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Nipah virus and other emerging infections

A brief guide to some important emerging infections and their impact in Bangladesh.          

Nipah virus

  • Nipah virus was first discovered in 1998 in Malaysia and was first seen in Bangladesh in 2001.
  • Nipah virus infection causes potentially lethal inflammation of the brain (encephalitis); in Bangladesh, about three-quarters of those infected with Nipah virus have died.
  • Since 2001,outbreaks of Nipah virus encephalitis have occurred nearly annually in Bangladesh and India.1
  • During 2001–14, 248 Nipah virus infections were reported in Bangladesh
  • Nipah virus is usually transmitted by bats, but it can also be spread from one infected person to another.
  • In Bangladesh, Nipah virus is usually acquired through consumption of date palm sap contaminated with bat saliva or urine.

Avian influenza virus (bird flu)

  • Highly pathogenic H5N1 avian influenza was first detected in Bangladesh in poultry in 2007.
  • As of 2019, eight human infections with H5N1 avian influenza have been confirmed in Bangladesh, with one death.2,3
  • H5N1 is endemic within poultry in Bangladesh.
  • Three cases of H9N2 avian influenza, which causes a mild disease, have been detected in Bangladesh.4

Dengue virus

  • Dengue virus is spread by mosquitoes and can cause high fever, severe headache, and pain behind the eyes, in muscle and in joints.
  • Dengue occurred sporadically in Bangladesh from the 1960s to 2000, when a large epidemic established it within the country.
  • The largest dengue epidemic occurred in 2002, when 6,132 cases and around 60 deaths were reported.5
  • The number of recorded cases is now much lower, but many infections are likely to be unrecorded; the Global Burden of Disease 2019 study estimated there were 1.48 million symptomatic dengue infections in Bangladesh during 2019.
  • Globally, there were around 57 million symptomatic episodes and approximately 36,055 died of the disease in 2019; however, most cases are mild.6,7

Chikungunya virus

  • Chikungunya virus is transmitted by mosquitoes and causes fever and joint pain.
  • Chikungunya virus was first identified in Tanzania in 1952; the first recorded outbreak in Bangladesh occurred in 2008.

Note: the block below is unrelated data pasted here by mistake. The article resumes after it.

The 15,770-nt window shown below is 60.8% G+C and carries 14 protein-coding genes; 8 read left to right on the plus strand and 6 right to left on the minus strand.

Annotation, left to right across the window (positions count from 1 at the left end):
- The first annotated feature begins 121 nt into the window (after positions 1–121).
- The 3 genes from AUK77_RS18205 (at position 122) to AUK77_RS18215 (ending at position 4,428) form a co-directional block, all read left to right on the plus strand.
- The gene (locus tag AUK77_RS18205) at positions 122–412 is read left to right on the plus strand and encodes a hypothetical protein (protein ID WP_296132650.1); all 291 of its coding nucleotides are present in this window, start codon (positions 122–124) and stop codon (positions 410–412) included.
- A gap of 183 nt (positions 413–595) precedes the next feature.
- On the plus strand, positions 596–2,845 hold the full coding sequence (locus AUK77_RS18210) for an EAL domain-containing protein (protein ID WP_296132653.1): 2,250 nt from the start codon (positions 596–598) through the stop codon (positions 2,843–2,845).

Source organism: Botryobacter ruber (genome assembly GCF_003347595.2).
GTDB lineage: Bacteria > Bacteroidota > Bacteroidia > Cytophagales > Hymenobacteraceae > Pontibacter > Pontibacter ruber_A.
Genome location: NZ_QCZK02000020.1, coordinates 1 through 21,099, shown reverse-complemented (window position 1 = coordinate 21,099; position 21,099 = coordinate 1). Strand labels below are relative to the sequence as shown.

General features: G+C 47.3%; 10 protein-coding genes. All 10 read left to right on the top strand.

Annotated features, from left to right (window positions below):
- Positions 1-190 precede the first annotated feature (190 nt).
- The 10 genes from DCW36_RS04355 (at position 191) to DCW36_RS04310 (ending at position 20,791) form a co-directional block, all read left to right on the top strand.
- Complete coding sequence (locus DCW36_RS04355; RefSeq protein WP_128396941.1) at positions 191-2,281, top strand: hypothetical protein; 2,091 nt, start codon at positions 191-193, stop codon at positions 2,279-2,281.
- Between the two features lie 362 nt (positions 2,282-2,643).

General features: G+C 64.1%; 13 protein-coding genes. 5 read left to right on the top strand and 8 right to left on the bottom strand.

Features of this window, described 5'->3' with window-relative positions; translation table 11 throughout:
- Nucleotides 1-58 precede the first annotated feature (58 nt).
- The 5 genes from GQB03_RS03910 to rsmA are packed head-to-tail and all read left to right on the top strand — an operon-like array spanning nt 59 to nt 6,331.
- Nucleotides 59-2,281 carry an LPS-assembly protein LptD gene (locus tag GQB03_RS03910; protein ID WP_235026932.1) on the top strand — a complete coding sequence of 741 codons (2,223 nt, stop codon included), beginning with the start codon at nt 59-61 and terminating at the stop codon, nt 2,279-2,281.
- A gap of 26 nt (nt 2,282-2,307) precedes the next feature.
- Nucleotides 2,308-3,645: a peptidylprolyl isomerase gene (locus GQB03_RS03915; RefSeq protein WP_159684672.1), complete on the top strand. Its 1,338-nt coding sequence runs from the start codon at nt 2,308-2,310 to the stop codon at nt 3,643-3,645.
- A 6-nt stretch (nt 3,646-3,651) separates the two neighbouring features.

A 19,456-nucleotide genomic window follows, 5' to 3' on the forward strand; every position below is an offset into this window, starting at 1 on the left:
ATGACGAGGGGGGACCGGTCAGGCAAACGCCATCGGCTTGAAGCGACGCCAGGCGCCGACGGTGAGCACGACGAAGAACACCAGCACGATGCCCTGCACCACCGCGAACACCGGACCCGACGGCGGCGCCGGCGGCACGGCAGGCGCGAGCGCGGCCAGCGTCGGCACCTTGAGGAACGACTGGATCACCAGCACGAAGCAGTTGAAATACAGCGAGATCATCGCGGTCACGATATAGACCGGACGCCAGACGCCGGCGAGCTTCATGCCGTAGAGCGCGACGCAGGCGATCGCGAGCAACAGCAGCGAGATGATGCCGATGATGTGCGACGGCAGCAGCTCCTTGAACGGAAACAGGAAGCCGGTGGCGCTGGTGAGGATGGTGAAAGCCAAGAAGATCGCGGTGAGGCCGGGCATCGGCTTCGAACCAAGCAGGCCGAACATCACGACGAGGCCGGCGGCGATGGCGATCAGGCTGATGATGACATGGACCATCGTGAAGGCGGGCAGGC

• A further small outbreak occurred in 2011, and evidence of Chikungunya infection was found in analysis of blood samples from people living in Dhaka in 2014.
  • A large outbreak occurred in 2017, with more 13,000 confirmed cases in Dhaka alone.8


  • Anthrax (‘Torka’) is an infection caused by the bacterium Bacillus anthracis; most infections are skin lesions, although the bacterium can infect the lungs, intestine and bloodstream.
  • Anthrax is spread through exposure to Bacillus anthracis spores; it is usually caught following exposure to infected animals – it does not normally spread from person to person.
  • Since 2009, 2400 cases of human anthrax had been reported9, but many more cases probably go unreported.
  • Anthrax is probably endemic in Bangladesh livestock; the disease is most prevalent in Sirajganj(site of an anthrax outbreak in 2016) and nearby districts

Middle East respiratory syndrome coronavirus, MERS-CoV

  • MERS-CoV is a novel virus causing severe respiratory disease, first identified in Saudi Arabia in 2012.
  • As of 2022, 2,591 cases laboratory-confirmed cases have been reported globally, causing 894 deaths have been reported.10
  • MERS-CoV has not been detected in Bangladesh; a possible infection reported in 2014 was later found to be a false alarm.



1.     https://www.nejm.org/doi/full/10.1056/NEJMoa1805376

2.     https://www.ncbi.nlm.nih.gov/pmc/articles/PMC6789720/

3.     https://www.sciencedirect.com/science/article/pii/S1755436517300191

4.     https://veterinaryresearch.biomedcentral.com/articles/10.1186/s13567-020-00771-3

5.     https://pubmed.ncbi.nlm.nih.gov/16632907/

6.     https://www.healthdata.org/gbd/2019

7.     https://vizhub.healthdata.org/gbd-compare/

8.     https://www.ncbi.nlm.nih.gov/pmc/articles/PMC7058364

9.     https://iedcr.gov.bd/nbph/issue-sections/423eba4f-6be1-4038-8a7f-f3d443b598c4

10.  https://www.emro.who.int/health-topics/mers-cov/mers-outbreaks.html